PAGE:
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1. Tim started to work in advertising because
1) he couldn’t get another job.
2) he had always wanted to.
3) he needed to earn a salary.
2. Tim thinks up his best slogans
1) on his own.
2) when he works with other people.
3) on his way to work.
3. According to Tim a good slogan should
1) make people laugh.
2) sound like natural speech.
3) sound old-fashioned.
4. The thing Tim likes best about his job is
1) the competition
2) the money
3) the creativity.
5. Tim watches advertisements on TV
1) when he is in another country.
2) when he gets home from work.
3) during the working day.
6. Tim wants to set up his own company because
1) he wants to be his own boss.
2) he wants to work on his own.
3) he doesn’t enjoy the work he is doing.
7. Tim agrees that
1) people criticize each other a lot.
2) advertising is a young person’s profession.
3) doing stimulating work stops you getting old.
1 – 3
2 – 1
3 – 2
4 – 3
5 – 1
6 – 1
7 – 3
I: In today’s edition of ‘Working Lunch’ we’re talking to Tim Whitemore, advertising executive for one of London’s top agencies: Bradley and Finch. Was it always your ambition to work in an advertising agency, Tim, or did you have other plans when you finished university?
T: Actually, I started writing poetry when I was a little boy and I even had some of my work published when I was a student. So poetry was my first love, but you can’t expect to survive as a poet – I needed some money! – so I started looking around for something else to do. One of my cousins was working for an agency and he suggested I apply for a job there.
I: It must be very different from the life of a poet.
T: Yes and no. I mean a lot of the writing is actually very like writing poetry but the work environment is completely different. When you are trying to come up with a catchy slogan, everyone shouts out ideas. It’s absolute chaos. Some people like working in a group like that but I’m much better off on my own. The best slogans I’ve written are all things I’ve thought of after work when I’m by myself.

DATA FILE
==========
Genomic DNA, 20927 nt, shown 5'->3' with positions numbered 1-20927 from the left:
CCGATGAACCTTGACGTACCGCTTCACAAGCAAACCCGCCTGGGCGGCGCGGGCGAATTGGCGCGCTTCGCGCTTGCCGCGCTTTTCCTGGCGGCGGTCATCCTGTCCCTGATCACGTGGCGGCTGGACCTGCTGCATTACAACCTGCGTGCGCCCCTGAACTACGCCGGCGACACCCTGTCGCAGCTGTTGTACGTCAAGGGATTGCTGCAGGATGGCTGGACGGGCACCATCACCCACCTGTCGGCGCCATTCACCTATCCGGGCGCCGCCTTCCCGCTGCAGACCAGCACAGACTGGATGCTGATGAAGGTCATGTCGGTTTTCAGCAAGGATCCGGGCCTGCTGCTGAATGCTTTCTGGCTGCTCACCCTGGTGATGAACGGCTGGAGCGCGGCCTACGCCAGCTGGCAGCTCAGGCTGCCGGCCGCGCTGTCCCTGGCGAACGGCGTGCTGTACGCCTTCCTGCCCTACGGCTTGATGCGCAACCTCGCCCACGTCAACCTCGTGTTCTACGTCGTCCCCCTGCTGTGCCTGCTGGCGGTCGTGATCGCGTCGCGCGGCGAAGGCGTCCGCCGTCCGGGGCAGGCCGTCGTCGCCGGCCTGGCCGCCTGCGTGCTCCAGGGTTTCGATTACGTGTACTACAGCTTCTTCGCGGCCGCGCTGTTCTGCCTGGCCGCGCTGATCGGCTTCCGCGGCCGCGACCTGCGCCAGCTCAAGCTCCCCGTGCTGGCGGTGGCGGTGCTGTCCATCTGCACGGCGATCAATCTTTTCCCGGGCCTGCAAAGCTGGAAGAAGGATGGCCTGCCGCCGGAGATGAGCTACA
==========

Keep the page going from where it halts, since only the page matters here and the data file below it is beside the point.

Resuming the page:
I: What makes a good slogan?
T: It’s hard to say. They need to be short and to have rhythm. Humor is sometimes important too though that depends a lot on the product. But the most important thing is that they need to sound natural. That’s why they sometimes go out of date quite quickly. People change the way they speak and then the slogan sounds old-fashioned.
I: What do you like and dislike most about your work?
T: As I said, writing slogans is similar to writing poetry and that’s the best thing for me. I really like using words in an original way. Unfortunately, it’s a very competitive environment and sometimes there’s quite a lot of jealousy and resentment, especially if you’re successful.
I: Do you compare your work with the advertisements that come out of other agencies?
T: I try not to. In fact while I’m working on a campaign I rarely turn on TV in my house just in case I see a commercial and start to think it’s better than mine. When I go on holiday though I really like to see TV advertising in the country I’m visiting. I find it really fascinating.
I: So do you see yourself working in the advertising industry for the foreseeable future?
T: I’m getting a bit tired of working for someone else so I’d like to have more independence. I’m thinking of getting together with someone at work and setting up our own business. We would probably still do campaigns but we’d also like to get into other things like helping companies prepare all their publications.
I: Don’t you want to get away from the pressure of the advertising industry?
T: A lot of people say that it’s a very stressful job and that you need to get out of it before you turn thirty-five. I disagree. I think being interested in what you do keeps you young even if you do sometimes feel tired or hurt by other people’s criticism. I keep fit by going to a gym two days…